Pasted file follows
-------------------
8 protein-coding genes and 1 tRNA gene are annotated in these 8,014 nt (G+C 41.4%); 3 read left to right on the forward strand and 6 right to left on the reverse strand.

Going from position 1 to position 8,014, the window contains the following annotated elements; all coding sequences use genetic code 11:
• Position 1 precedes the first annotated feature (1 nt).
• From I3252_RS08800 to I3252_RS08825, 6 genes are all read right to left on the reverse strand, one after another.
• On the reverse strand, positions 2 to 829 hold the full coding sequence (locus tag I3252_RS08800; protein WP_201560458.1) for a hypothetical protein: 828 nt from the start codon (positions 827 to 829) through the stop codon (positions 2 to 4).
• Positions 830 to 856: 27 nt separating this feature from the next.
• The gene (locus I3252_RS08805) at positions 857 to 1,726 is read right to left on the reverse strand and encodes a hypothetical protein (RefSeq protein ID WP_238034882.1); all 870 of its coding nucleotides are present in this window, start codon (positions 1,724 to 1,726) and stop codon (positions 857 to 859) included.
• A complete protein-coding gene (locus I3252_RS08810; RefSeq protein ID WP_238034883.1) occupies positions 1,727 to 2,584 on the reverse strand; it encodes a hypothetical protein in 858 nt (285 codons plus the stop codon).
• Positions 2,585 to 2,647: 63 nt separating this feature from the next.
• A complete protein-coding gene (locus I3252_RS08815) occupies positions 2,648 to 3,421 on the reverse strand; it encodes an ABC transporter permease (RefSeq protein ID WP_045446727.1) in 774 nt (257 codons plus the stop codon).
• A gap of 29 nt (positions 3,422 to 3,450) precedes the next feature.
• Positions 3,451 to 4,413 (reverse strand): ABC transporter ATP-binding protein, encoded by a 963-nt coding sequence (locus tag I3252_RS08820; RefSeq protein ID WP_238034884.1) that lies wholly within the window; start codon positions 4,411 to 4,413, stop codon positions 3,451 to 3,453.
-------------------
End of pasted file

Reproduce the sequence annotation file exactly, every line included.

8 protein-coding genes and 1 tRNA gene are annotated in these 8,014 nt (G+C 41.4%); 3 read left to right on the forward strand and 6 right to left on the reverse strand.

Going from position 1 to position 8,014, the window contains the following annotated elements; all coding sequences use genetic code 11:
• Position 1 precedes the first annotated feature (1 nt).
• From I3252_RS08800 to I3252_RS08825, 6 genes are all read right to left on the reverse strand, one after another.
• On the reverse strand, positions 2 to 829 hold the full coding sequence (locus tag I3252_RS08800; protein WP_201560458.1) for a hypothetical protein: 828 nt from the start codon (positions 827 to 829) through the stop codon (positions 2 to 4).
• Positions 830 to 856: 27 nt separating this feature from the next.
• The gene (locus I3252_RS08805) at positions 857 to 1,726 is read right to left on the reverse strand and encodes a hypothetical protein (RefSeq protein ID WP_238034882.1); all 870 of its coding nucleotides are present in this window, start codon (positions 1,724 to 1,726) and stop codon (positions 857 to 859) included.
• A complete protein-coding gene (locus I3252_RS08810; RefSeq protein ID WP_238034883.1) occupies positions 1,727 to 2,584 on the reverse strand; it encodes a hypothetical protein in 858 nt (285 codons plus the stop codon).
• Positions 2,585 to 2,647: 63 nt separating this feature from the next.
• A complete protein-coding gene (locus I3252_RS08815) occupies positions 2,648 to 3,421 on the reverse strand; it encodes an ABC transporter permease (RefSeq protein ID WP_045446727.1) in 774 nt (257 codons plus the stop codon).
• A gap of 29 nt (positions 3,422 to 3,450) precedes the next feature.
• Positions 3,451 to 4,413 (reverse strand): ABC transporter ATP-binding protein, encoded by a 963-nt coding sequence (locus tag I3252_RS08820; RefSeq protein ID WP_238034884.1) that lies wholly within the window; start codon positions 4,411 to 4,413, stop codon positions 3,451 to 3,453.